The economy according to Modi
Behind the billboards in Delhi advertising this month's G20 summit were slums whose residents can no longer earn a living. Their roadside stalls and shops had been demolished, lest they tarnish Prime Minister Narendra Modi's carefully curated image of a rising India.
India's GDP statistics have also been on display as part of this "branding and beautification" exercise. With an annual growth of 7.8% in the second quarter of this year, India appears to be the world's fastest-growing major economy. But, again, behind the billboards are human struggles on a massive scale. Growth, in fact, is low, inequalities are rising, and job scarcity remains acute.
The G20-inspired billboards touting India's latest GDP figure include a mysterious line about "discrepancies". Normally an innocuous reporting convention in national accounts, the discrepancy is the difference between domestic income (earned by producing goods and services) and expenditure (what residents and foreigners pay when buying those goods and services).
In principle, expenditure should equal income earned, because producers can earn income only when others buy their output. In practice, however, estimates of income and expenditure differ in national accounts everywhere, because they are based on imperfect data.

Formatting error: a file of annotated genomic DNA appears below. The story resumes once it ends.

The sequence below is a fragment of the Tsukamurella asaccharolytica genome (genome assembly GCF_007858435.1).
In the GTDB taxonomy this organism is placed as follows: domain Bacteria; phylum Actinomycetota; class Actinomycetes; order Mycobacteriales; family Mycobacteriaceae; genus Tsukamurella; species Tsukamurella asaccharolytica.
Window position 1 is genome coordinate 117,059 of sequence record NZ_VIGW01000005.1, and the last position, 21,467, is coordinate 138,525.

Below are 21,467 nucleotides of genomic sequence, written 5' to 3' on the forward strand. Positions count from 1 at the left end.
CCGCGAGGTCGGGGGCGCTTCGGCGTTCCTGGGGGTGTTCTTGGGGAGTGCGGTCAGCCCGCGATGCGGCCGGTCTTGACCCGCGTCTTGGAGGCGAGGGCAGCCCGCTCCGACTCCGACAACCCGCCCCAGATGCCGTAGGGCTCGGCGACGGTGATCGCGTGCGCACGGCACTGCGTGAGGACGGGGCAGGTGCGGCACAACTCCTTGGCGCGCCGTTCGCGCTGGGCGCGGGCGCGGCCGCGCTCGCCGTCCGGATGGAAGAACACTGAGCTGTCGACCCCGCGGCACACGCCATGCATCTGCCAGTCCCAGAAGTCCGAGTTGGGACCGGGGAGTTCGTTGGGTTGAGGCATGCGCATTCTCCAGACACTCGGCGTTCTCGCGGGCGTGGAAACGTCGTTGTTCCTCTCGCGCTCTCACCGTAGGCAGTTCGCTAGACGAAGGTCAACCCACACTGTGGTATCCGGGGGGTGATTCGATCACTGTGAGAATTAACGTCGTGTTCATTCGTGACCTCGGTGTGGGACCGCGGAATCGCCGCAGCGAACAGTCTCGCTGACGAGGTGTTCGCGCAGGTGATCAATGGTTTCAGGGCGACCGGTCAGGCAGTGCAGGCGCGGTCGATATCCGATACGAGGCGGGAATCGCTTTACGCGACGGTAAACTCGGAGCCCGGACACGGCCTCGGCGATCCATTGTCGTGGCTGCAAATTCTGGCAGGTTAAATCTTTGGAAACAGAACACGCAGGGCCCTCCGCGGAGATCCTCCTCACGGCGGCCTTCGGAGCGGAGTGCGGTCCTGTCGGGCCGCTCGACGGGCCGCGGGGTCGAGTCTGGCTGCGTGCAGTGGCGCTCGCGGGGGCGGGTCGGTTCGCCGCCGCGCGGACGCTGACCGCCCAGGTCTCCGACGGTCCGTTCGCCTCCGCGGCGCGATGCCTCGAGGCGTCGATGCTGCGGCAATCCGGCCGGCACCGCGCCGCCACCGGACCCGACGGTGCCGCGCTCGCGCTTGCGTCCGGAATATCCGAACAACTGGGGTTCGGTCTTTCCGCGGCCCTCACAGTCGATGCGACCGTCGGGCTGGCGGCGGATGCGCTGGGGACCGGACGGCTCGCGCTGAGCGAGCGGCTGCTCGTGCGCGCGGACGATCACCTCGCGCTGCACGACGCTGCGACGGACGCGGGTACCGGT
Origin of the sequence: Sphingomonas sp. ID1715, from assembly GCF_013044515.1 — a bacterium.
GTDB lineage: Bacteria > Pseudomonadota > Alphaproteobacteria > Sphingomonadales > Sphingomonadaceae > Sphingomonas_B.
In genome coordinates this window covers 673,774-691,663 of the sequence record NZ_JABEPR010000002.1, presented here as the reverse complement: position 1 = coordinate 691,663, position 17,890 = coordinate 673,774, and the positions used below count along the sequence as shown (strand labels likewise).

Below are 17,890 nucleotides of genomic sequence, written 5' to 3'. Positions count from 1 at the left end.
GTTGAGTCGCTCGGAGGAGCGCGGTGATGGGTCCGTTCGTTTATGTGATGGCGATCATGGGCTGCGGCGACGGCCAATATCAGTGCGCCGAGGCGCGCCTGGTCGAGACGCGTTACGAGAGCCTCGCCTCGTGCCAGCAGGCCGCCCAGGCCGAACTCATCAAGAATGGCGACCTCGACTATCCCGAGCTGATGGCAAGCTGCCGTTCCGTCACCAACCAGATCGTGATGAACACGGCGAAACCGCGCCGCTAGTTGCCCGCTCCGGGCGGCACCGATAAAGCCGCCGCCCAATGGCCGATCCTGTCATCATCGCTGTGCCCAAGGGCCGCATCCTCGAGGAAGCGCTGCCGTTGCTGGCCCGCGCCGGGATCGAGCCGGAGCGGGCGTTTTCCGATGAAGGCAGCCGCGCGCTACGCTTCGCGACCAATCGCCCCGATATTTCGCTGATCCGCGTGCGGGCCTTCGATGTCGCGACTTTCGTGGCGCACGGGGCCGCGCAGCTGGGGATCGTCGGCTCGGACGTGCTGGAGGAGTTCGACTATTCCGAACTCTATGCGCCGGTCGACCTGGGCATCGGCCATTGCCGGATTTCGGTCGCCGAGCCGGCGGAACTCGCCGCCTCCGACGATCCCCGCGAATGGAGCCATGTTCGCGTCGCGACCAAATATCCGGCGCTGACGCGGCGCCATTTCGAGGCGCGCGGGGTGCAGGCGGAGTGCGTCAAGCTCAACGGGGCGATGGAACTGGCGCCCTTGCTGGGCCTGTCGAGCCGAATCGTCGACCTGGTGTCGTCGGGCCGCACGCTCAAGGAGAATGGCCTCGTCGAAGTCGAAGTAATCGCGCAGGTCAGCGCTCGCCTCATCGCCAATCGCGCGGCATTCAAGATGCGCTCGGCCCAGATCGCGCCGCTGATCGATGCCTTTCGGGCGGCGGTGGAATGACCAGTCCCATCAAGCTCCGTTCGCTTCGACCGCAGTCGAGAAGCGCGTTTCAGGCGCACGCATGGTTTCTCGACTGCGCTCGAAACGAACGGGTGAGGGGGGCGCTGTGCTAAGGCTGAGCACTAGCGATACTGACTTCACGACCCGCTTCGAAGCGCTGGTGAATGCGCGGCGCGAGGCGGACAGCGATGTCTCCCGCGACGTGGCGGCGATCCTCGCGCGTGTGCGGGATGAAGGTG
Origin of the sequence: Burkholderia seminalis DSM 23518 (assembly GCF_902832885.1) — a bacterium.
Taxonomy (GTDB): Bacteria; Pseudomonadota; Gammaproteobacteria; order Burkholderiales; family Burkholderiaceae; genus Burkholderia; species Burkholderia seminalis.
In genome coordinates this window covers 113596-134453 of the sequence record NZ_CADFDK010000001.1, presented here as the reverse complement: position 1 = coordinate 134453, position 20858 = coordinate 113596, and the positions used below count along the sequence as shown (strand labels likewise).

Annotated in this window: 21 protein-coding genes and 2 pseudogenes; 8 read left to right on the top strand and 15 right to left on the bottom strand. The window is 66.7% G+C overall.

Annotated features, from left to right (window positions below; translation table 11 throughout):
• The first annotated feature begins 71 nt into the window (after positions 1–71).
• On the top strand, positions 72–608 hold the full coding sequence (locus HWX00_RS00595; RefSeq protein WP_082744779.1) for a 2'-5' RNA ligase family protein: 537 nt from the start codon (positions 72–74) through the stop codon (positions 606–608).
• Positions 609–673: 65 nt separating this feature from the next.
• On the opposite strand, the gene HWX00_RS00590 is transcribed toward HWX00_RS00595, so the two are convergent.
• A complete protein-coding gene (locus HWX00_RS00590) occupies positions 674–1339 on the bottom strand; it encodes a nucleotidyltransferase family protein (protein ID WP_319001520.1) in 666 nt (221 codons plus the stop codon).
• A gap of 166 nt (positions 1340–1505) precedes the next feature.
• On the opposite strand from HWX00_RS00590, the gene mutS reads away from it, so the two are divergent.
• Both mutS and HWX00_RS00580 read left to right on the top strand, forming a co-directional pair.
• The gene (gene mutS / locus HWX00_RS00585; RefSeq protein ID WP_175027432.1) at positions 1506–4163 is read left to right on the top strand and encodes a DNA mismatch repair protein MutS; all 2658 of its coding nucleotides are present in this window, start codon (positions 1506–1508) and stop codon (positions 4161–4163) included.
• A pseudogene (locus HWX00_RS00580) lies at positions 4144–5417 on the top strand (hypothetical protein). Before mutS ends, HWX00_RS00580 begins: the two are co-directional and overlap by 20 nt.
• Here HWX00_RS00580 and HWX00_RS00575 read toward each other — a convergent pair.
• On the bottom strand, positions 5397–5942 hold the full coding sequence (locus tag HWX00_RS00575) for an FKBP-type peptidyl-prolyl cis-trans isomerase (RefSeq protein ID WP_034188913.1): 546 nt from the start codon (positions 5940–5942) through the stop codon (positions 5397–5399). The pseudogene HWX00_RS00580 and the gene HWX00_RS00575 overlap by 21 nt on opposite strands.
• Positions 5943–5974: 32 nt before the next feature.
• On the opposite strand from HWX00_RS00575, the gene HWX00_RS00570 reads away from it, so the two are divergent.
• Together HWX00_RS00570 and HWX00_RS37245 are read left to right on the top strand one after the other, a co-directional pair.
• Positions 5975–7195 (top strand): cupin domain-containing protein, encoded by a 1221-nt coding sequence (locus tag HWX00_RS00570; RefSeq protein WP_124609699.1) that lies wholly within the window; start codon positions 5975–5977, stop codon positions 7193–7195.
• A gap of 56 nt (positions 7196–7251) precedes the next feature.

Typically, this discrepancy does not matter for calculating growth rates, because income and expenditure, even if they differ somewhat, have similar trends. But every now and then, the two series follow very different paths, with hugely consequential implications for evaluating economic performance.
The Indian National Statistical Office's latest report is a case in point. It shows that while income from production increased at an annual 7.8% rate in April-June, expenditure rose by only 1.4%. Both measures clearly have many errors. The NSO nonetheless treats income as the right one and assumes (as implied by its "discrepancy" note) that expenditure must be identical to income earned.
This is an obvious violation of international best practice. The entire point of the discrepancy line is to acknowledge statistical imperfections, not to make them disappear. The NSO is covering up the reality of anaemic expenditure at a time when many Indians are hurting, and when foreigners are showing only a limited appetite for Indian goods.
The proper approach is to recognise both income and expenditure as imperfect macroeconomic aggregates, and then to combine them to assess the state of the economy. Hence, the Australian, German, and UK governments adjust their reported GDP using information from both the income and expenditure sides.
Moreover, while the United States uses expenditure as its primary metric of economic performance (unlike income in India), the U.S. Bureau of Economic Analysis accounts for the often sizeable difference between income and expenditure by reporting the average of the two as its composite measure.